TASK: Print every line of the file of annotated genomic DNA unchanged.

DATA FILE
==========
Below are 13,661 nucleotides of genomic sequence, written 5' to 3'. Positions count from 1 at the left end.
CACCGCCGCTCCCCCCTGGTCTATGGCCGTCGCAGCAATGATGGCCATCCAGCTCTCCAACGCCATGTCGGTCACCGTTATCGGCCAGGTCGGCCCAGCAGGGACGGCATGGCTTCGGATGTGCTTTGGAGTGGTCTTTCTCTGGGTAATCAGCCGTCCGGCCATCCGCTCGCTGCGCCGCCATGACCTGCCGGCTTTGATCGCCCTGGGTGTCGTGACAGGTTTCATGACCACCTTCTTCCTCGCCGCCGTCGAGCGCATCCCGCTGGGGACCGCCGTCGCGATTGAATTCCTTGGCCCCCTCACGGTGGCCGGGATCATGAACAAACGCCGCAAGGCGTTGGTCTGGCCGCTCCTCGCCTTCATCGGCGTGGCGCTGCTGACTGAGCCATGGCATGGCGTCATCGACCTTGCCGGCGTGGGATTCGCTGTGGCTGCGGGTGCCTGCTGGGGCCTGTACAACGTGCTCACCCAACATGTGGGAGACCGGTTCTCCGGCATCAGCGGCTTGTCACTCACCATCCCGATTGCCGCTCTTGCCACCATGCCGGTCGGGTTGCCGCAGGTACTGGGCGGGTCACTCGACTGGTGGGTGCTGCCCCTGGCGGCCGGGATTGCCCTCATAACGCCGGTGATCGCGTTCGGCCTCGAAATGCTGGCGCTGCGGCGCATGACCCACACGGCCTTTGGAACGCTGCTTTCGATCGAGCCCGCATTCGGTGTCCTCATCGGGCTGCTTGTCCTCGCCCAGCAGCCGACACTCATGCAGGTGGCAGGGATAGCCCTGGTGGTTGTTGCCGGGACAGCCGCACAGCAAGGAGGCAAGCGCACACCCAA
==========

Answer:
Below are 13,661 nucleotides of genomic sequence, written 5' to 3'. Positions count from 1 at the left end.
CACCGCCGCTCCCCCCTGGTCTATGGCCGTCGCAGCAATGATGGCCATCCAGCTCTCCAACGCCATGTCGGTCACCGTTATCGGCCAGGTCGGCCCAGCAGGGACGGCATGGCTTCGGATGTGCTTTGGAGTGGTCTTTCTCTGGGTAATCAGCCGTCCGGCCATCCGCTCGCTGCGCCGCCATGACCTGCCGGCTTTGATCGCCCTGGGTGTCGTGACAGGTTTCATGACCACCTTCTTCCTCGCCGCCGTCGAGCGCATCCCGCTGGGGACCGCCGTCGCGATTGAATTCCTTGGCCCCCTCACGGTGGCCGGGATCATGAACAAACGCCGCAAGGCGTTGGTCTGGCCGCTCCTCGCCTTCATCGGCGTGGCGCTGCTGACTGAGCCATGGCATGGCGTCATCGACCTTGCCGGCGTGGGATTCGCTGTGGCTGCGGGTGCCTGCTGGGGCCTGTACAACGTGCTCACCCAACATGTGGGAGACCGGTTCTCCGGCATCAGCGGCTTGTCACTCACCATCCCGATTGCCGCTCTTGCCACCATGCCGGTCGGGTTGCCGCAGGTACTGGGCGGGTCACTCGACTGGTGGGTGCTGCCCCTGGCGGCCGGGATTGCCCTCATAACGCCGGTGATCGCGTTCGGCCTCGAAATGCTGGCGCTGCGGCGCATGACCCACACGGCCTTTGGAACGCTGCTTTCGATCGAGCCCGCATTCGGTGTCCTCATCGGGCTGCTTGTCCTCGCCCAGCAGCCGACACTCATGCAGGTGGCAGGGATAGCCCTGGTGGTTGTTGCCGGGACAGCCGCACAGCAAGGAGGCAAGCGCACACCCAA